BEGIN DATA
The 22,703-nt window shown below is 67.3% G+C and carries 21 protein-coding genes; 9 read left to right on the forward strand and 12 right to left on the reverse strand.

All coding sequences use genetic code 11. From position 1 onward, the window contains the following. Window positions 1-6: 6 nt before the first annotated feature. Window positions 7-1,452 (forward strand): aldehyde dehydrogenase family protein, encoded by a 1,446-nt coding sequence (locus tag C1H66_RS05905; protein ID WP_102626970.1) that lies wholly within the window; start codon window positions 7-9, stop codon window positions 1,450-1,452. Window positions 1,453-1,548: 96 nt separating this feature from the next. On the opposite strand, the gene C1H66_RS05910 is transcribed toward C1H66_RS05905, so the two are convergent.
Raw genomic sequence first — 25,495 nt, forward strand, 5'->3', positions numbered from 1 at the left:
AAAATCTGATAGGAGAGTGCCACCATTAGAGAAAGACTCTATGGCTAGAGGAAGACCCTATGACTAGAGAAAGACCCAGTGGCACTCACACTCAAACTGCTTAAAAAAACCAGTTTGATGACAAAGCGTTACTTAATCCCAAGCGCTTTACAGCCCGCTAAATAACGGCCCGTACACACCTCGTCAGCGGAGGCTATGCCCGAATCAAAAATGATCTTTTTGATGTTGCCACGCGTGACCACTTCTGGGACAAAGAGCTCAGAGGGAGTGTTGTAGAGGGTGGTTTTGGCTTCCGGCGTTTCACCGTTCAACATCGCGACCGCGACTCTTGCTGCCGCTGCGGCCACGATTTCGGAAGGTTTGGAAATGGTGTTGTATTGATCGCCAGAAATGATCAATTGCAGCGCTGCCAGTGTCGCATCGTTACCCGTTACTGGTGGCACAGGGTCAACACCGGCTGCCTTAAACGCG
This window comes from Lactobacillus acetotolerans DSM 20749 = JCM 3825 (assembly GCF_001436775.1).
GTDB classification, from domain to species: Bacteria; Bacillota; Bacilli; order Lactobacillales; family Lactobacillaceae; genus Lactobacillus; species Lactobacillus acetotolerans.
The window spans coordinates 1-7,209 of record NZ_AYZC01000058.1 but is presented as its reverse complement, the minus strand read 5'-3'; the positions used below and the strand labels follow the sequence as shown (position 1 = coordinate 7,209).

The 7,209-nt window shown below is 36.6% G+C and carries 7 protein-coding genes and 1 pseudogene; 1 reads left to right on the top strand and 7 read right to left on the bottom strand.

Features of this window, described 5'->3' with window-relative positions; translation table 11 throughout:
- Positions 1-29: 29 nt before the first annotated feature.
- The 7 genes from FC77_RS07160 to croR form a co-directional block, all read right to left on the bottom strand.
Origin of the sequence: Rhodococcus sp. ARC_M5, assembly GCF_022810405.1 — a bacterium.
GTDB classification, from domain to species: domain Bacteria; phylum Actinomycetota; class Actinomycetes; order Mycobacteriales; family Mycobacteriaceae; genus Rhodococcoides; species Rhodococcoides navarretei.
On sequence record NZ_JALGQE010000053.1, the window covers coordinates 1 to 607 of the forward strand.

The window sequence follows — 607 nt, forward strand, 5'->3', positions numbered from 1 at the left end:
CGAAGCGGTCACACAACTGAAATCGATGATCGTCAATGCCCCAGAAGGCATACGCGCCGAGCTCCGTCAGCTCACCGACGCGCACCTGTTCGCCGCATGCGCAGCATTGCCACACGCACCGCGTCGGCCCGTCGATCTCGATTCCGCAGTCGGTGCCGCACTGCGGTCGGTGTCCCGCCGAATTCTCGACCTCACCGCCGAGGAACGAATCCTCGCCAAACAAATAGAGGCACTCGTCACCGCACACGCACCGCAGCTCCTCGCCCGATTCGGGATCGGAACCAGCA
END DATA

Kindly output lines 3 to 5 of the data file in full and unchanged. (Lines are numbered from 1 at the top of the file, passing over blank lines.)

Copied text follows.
Raw genomic sequence first — 25,495 nt, forward strand, 5'->3', positions numbered from 1 at the left:
AAAATCTGATAGGAGAGTGCCACCATTAGAGAAAGACTCTATGGCTAGAGGAAGACCCTATGACTAGAGAAAGACCCAGTGGCACTCACACTCAAACTGCTTAAAAAAACCAGTTTGATGACAAAGCGTTACTTAATCCCAAGCGCTTTACAGCCCGCTAAATAACGGCCCGTACACACCTCGTCAGCGGAGGCTATGCCCGAATCAAAAATGATCTTTTTGATGTTGCCACGCGTGACCACTTCTGGGACAAAGAGCTCAGAGGGAGTGTTGTAGAGGGTGGTTTTGGCTTCCGGCGTTTCACCGTTCAACATCGCGACCGCGACTCTTGCTGCCGCTGCGGCCACGATTTCGGAAGGTTTGGAAATGGTGTTGTATTGATCGCCAGAAATGATCAATTGCAGCGCTGCCAGTGTCGCATCGTTACCCGTTACTGGTGGCACAGGGTCAACACCGGCTGCCTTAAACGCG
This window comes from Lactobacillus acetotolerans DSM 20749 = JCM 3825 (assembly GCF_001436775.1).